If you've been reading the last few podcasting posts I've written, you'll notice that it seemed to be leading to something. Well, it is. This past Sunday, my co-host and I announced that it was time to end our podcast.
"So why encourage us to make podcasts when you're currently ending one?" you're not asking, but you’re totally thinking. I know it! Don’t deny it, Stan!
Let me be clear: We're still going to make podcasts and produce content. In fact, one of the reasons Sue and I decided to end our current project after five years was to start something new that would be more in line with what we enjoy and utilizing our particular skills. This is going to take some time in terms of planning and organization--not to mention the holiday hullabaloo--and we'll most likely be releasing that new podcast in the spring. It's a very exciting time!
That being said, this is pretty sad for any podcaster. Especially when it’s your first podcast, which this was for me! Our show started in 2011 as a supplemental show on a bigger show’s network for a very long time. We worked hard on it, creating show notes and editing audio files down from 1.5 hours to just about 45 to 50 minutes. We had so much fun during the process. (Except that one time when Call Recorder didn’t record our one hour of conversation. That was something traumatic and I will never forget it.)
At the same time, we were finding our voices along the way. I started interjecting more comedy and allowing more swear words into recordings, and my co-host introduced discussions based on art and social issues. It was around this time that I thought, "Wow, we're pretty good at this. We can probably do our own thing one day."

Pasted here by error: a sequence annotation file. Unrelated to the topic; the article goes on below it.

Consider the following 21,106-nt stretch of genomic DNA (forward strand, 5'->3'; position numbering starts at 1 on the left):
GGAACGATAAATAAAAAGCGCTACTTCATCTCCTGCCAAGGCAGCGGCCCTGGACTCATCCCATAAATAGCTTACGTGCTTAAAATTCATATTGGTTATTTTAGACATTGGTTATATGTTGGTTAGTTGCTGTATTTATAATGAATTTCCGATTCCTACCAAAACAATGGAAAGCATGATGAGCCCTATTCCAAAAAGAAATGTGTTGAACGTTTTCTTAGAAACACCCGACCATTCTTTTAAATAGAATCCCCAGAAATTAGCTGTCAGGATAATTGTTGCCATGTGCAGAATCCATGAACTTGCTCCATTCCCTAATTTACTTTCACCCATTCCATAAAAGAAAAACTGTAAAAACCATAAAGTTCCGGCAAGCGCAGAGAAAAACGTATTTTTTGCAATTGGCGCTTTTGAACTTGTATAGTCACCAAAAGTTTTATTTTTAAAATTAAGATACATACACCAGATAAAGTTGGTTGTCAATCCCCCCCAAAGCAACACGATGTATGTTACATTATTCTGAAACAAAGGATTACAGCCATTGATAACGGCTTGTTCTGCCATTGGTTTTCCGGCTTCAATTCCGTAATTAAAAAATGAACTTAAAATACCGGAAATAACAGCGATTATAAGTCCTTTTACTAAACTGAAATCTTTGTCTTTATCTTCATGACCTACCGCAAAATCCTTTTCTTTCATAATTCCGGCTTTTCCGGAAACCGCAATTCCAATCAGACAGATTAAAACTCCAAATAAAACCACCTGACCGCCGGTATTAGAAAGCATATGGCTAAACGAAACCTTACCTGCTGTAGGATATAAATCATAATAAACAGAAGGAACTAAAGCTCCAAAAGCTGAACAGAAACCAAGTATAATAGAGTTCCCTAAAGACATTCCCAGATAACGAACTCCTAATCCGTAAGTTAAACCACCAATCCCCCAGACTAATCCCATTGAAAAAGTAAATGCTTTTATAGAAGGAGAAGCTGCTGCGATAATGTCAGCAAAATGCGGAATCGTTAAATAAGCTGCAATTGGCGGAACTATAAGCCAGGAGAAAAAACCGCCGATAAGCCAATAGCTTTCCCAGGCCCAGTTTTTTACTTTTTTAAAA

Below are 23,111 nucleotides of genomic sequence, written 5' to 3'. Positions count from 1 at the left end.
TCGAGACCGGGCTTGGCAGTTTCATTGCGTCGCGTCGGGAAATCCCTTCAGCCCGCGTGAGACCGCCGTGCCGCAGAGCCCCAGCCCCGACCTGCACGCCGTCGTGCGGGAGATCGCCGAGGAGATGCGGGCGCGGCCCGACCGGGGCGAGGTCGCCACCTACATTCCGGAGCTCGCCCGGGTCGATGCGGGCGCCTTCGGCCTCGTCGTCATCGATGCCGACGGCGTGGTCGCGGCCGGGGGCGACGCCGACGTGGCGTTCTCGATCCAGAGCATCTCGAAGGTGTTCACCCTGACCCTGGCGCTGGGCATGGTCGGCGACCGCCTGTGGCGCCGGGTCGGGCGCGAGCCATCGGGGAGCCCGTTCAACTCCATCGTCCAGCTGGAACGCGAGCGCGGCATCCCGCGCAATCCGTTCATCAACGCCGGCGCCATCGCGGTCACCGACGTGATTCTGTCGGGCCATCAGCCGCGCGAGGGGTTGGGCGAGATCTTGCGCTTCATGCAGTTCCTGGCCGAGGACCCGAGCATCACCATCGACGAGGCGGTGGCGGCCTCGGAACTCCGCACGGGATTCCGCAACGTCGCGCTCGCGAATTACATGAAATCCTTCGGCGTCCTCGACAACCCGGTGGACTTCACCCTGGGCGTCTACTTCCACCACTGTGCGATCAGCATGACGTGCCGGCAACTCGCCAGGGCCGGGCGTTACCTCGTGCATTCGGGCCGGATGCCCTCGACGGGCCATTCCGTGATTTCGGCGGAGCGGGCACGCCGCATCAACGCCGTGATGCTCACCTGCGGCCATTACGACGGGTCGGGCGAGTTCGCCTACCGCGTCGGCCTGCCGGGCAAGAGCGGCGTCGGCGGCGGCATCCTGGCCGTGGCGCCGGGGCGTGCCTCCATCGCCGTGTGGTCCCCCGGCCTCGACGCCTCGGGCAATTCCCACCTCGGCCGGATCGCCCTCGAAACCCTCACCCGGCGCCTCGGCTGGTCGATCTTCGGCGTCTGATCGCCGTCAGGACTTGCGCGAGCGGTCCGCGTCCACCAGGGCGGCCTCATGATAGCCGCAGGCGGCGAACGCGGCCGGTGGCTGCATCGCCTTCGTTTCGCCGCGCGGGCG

In September, I saw a space that wasn’t being filled and I realized I wanted to make the effort to fill it. I realized that it was going to take work and time, and I couldn’t do that in addition to real-life necessities and goals. Something had to give, and it made sense to replace one podcast with another. We had reached a good place to stop. I mean, we were complaining about Steven Moffat’s writing on Doctor Who before it was cool to do so--when a trendy idea becomes popular, go start a new one.
Here's the thing: It's always sad to leave an old podcast behind. In fact, the fear that no one is listening or you don't know your style is one of the many reasons that people quit before they even start. However, the act of making something, podcast or not, is how you develop that voice and make it stronger. You may stick with the first podcast you started, you may let it go to start a new one. If or when something ends doesn't matter as long as you start it.
I’m looking forward to sharing my thoughts on developing a new podcast with you guys.
In the meantime, do the thing!
KC Ryan is an improv graduate turned Sketch Writing Level 2 student. When she’s not working at the day job, she is a writer and podcaster for everything that combines feminism, comedy, theatre, and nerdery. She also performs in the puppet improv troupe Empty Inside.